The exact rules are unknown – the name Ludus Latrunculorum translates as ‘game of robbers’ – though there are a few text description of the game. It’s played on a square (most often) board, though sizes vary from 7×7 to 10×10. There’s also seems to potentially be a variable number of pieces. I imagine part of the complexity is that such games were played for centuries, and like everything else they evolved and changed over time and available resources and people.

You can find a simple reconstructed variation of the rules here, or a very in-depth, highly recommended, article here. This is certainly something that was part of every person’s life in Roman times, and as such needs to make it into historical fiction when we depict such moments of daily interactions. One can easily imagine all the associated activities that go with such friendly games: drinking, betting, knifing…

And finally, the naughty bits! Betting over money, of course, would have been natural. I’ve talked before about coinage, but there are some interesting coin-like tokens that are sometimes found together with other 1st century AD Roman coins.

These are called Spintriae, and look like other copper or bronze coins. One side shows a number in the range 1 to 16, and the other side… well, the other side is quite explicit.

There have been several theories about what they were used for, but since most surviving written records were written by and for the educated elite (and even those are infuriatingly broken) we don’t have a lot of details.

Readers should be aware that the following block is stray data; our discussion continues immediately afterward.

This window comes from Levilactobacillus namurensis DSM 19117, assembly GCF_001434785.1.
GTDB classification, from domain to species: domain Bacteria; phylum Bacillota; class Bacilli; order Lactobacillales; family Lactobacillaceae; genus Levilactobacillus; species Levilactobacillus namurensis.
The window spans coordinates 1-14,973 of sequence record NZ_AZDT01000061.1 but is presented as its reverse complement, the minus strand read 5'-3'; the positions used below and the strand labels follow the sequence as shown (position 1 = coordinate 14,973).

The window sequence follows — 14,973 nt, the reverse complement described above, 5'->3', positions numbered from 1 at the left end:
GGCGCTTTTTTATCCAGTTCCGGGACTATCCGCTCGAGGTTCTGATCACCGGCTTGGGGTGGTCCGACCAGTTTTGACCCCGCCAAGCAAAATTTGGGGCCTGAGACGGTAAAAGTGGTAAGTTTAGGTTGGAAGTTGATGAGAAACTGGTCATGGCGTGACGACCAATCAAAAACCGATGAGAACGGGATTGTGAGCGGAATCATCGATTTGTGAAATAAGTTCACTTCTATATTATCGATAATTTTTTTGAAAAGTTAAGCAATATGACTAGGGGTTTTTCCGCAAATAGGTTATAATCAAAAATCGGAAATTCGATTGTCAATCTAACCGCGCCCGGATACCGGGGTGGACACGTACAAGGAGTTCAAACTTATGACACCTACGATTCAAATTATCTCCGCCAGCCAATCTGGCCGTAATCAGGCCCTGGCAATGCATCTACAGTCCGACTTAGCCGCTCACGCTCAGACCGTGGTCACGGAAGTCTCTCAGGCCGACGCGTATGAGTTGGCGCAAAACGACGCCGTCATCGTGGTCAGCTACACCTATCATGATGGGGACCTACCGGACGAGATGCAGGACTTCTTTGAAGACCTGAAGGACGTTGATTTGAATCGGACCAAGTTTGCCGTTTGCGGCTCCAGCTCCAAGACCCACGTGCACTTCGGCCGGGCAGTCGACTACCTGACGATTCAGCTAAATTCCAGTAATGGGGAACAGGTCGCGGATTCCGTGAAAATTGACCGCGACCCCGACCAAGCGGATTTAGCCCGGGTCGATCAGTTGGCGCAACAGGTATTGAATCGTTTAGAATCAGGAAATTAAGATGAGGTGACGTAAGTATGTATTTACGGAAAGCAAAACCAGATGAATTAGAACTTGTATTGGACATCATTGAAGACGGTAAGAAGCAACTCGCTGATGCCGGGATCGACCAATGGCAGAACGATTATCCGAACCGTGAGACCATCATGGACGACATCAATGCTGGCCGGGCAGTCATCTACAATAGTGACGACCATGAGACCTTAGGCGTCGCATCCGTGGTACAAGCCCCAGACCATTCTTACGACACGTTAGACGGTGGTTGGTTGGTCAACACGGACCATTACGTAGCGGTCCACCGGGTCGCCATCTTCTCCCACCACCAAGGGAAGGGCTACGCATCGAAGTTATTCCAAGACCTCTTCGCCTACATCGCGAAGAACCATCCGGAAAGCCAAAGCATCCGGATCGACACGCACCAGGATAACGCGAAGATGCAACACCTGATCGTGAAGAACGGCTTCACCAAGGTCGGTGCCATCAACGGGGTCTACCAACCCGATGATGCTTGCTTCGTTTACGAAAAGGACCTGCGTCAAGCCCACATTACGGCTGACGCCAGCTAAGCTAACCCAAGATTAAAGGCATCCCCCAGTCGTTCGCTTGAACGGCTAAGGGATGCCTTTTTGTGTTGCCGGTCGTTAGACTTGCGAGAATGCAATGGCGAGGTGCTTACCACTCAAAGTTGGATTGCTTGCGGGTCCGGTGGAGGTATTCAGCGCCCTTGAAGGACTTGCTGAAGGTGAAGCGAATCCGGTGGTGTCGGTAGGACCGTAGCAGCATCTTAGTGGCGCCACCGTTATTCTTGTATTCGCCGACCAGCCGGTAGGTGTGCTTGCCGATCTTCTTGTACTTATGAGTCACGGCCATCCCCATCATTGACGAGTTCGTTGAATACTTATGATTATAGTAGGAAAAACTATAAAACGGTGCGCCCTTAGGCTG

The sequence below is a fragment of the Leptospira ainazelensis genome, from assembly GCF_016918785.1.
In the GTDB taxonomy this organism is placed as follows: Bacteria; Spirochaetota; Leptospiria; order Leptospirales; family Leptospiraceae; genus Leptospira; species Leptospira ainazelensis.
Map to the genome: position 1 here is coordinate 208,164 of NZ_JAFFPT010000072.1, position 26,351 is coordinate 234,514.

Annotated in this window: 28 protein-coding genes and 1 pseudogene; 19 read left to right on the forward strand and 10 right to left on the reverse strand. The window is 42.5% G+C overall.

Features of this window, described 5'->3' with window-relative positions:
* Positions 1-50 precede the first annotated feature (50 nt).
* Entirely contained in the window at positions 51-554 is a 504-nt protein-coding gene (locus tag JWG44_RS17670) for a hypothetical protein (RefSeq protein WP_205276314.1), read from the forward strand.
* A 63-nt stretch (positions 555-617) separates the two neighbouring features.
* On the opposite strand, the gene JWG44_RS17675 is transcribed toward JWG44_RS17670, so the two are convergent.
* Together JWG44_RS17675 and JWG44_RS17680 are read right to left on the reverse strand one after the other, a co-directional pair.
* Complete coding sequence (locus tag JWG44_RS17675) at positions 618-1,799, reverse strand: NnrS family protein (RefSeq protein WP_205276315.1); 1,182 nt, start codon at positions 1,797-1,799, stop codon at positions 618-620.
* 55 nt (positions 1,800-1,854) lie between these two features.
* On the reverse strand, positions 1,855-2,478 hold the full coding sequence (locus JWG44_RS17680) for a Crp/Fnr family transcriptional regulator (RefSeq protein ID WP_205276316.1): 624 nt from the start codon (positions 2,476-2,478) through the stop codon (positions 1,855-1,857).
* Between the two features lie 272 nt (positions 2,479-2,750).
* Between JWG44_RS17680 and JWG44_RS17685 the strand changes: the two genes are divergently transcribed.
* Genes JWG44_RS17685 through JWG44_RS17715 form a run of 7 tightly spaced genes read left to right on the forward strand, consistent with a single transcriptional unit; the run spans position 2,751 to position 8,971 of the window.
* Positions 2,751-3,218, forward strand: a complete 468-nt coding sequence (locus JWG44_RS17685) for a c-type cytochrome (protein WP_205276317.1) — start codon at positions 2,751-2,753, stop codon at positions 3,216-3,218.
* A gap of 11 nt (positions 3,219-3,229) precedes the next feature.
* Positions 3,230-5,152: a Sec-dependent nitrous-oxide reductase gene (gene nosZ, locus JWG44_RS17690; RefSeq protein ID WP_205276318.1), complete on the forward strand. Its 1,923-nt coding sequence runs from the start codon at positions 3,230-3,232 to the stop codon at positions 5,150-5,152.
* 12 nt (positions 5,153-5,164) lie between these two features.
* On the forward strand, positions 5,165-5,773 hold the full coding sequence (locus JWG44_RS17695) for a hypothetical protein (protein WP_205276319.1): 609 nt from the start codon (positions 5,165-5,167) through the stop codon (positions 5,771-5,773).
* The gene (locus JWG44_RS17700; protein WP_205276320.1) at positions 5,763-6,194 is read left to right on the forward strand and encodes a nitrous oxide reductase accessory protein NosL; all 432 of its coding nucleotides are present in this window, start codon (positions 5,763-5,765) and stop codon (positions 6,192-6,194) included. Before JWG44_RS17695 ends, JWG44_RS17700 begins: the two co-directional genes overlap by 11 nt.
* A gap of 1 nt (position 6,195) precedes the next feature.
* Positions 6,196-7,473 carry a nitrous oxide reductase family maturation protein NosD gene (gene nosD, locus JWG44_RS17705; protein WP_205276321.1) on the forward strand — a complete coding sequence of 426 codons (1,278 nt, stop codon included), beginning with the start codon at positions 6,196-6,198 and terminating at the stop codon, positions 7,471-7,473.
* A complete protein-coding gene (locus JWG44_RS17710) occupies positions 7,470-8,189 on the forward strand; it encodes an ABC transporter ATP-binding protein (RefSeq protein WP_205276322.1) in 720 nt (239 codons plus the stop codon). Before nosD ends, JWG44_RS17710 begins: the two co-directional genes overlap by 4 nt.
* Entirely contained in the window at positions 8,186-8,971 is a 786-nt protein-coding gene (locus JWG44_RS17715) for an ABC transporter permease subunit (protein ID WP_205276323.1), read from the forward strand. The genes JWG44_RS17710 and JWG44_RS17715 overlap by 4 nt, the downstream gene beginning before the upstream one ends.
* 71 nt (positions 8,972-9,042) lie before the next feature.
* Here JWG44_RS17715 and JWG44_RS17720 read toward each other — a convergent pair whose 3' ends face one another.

Suetonious used the term ‘spintria’ in the sense of male prostitutes, and over the centuries this seems to have been applied in general to outrageous sexual acts and then these token that symbolise them. Still, the tokens themselves depict hetreosexual acts, so the etymological link is not necessarily justified. Were they tokens for usage in brothels? Were they locker-room tokens? Was there some other usage?

Who can tell? That’s the point that historical fiction (and historical fantasy) authors can go wild filling in the blanks.

Speaking of blanks, our last one for today is a bit of a lark. the Roman Dodecahedra have been found all over the empire, and their usage has stumped scientists. While it’s not nearly as risqué as spintriae (I certainly hope not! Although with the differently sized holes one could theorise that… NO! Just, no.) they have been assigned the usual “ritual or astronomical purposes” explanation.

Just like a lot of other unknown discoveries. “Ritual purposes” is archaeological shorthand for “we don’t have a clue”. This naturally led to a variety of more or less crackpot conspiracy theories associated with them, e.g. this dedicated site which postulates, at length, about the astronomical usage.

All of this led some smartass to give it to his grandma, which resulted in this:

Image may contain: text

If you’re interested in knitting, you can watch the actual video in action here:

No idea if it’s true, but it’s certainly convincing. Enough for it to feature in a future Felix’s novel, right alongside the other discoveries above.

That’s it for now! Hope you find all these small but crucial discoveries about ancient life fascinating. If you’d like to see how I use them to enrich my Roman-inspired fantasy detective, check out the free short stories or the full novels (including the free introductory novella).